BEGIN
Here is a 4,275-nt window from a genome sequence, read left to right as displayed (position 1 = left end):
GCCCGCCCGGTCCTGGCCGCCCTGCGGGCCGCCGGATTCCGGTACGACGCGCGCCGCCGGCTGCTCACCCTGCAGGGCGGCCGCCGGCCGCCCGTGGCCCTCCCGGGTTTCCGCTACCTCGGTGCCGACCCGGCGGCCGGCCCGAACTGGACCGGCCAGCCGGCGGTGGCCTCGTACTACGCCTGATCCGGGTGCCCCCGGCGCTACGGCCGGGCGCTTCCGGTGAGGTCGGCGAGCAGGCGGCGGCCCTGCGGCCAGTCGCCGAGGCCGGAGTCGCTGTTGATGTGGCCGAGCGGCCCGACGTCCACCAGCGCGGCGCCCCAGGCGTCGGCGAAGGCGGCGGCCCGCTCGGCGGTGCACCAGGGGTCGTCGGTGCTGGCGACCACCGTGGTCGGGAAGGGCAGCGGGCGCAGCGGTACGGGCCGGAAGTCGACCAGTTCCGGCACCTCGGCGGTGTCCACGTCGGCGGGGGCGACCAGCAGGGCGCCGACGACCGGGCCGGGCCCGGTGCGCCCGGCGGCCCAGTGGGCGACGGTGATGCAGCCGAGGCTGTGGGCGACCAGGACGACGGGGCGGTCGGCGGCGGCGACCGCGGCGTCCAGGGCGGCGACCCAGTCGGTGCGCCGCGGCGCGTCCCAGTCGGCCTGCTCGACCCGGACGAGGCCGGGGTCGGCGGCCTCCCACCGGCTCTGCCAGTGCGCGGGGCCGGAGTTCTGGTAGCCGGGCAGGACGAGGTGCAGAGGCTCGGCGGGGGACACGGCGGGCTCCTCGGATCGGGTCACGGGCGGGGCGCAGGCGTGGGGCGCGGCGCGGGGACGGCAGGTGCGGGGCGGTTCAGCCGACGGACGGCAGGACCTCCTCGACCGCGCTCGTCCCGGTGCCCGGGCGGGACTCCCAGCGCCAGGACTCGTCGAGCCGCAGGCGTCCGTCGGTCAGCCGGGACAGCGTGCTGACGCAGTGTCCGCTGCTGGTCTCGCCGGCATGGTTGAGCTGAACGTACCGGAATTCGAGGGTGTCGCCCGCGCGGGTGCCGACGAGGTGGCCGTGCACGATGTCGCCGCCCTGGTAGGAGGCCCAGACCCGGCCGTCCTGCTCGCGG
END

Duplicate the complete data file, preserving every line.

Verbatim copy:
Here is a 4,275-nt window from a genome sequence, read left to right as displayed (position 1 = left end):
GCCCGCCCGGTCCTGGCCGCCCTGCGGGCCGCCGGATTCCGGTACGACGCGCGCCGCCGGCTGCTCACCCTGCAGGGCGGCCGCCGGCCGCCCGTGGCCCTCCCGGGTTTCCGCTACCTCGGTGCCGACCCGGCGGCCGGCCCGAACTGGACCGGCCAGCCGGCGGTGGCCTCGTACTACGCCTGATCCGGGTGCCCCCGGCGCTACGGCCGGGCGCTTCCGGTGAGGTCGGCGAGCAGGCGGCGGCCCTGCGGCCAGTCGCCGAGGCCGGAGTCGCTGTTGATGTGGCCGAGCGGCCCGACGTCCACCAGCGCGGCGCCCCAGGCGTCGGCGAAGGCGGCGGCCCGCTCGGCGGTGCACCAGGGGTCGTCGGTGCTGGCGACCACCGTGGTCGGGAAGGGCAGCGGGCGCAGCGGTACGGGCCGGAAGTCGACCAGTTCCGGCACCTCGGCGGTGTCCACGTCGGCGGGGGCGACCAGCAGGGCGCCGACGACCGGGCCGGGCCCGGTGCGCCCGGCGGCCCAGTGGGCGACGGTGATGCAGCCGAGGCTGTGGGCGACCAGGACGACGGGGCGGTCGGCGGCGGCGACCGCGGCGTCCAGGGCGGCGACCCAGTCGGTGCGCCGCGGCGCGTCCCAGTCGGCCTGCTCGACCCGGACGAGGCCGGGGTCGGCGGCCTCCCACCGGCTCTGCCAGTGCGCGGGGCCGGAGTTCTGGTAGCCGGGCAGGACGAGGTGCAGAGGCTCGGCGGGGGACACGGCGGGCTCCTCGGATCGGGTCACGGGCGGGGCGCAGGCGTGGGGCGCGGCGCGGGGACGGCAGGTGCGGGGCGGTTCAGCCGACGGACGGCAGGACCTCCTCGACCGCGCTCGTCCCGGTGCCCGGGCGGGACTCCCAGCGCCAGGACTCGTCGAGCCGCAGGCGTCCGTCGGTCAGCCGGGACAGCGTGCTGACGCAGTGTCCGCTGCTGGTCTCGCCGGCATGGTTGAGCTGAACGTACCGGAATTCGAGGGTGTCGCCCGCGCGGGTGCCGACGAGGTGGCCGTGCACGATGTCGCCGCCCTGGTAGGAGGCCCAGACCCGGCCGTCCTGCTCGCGG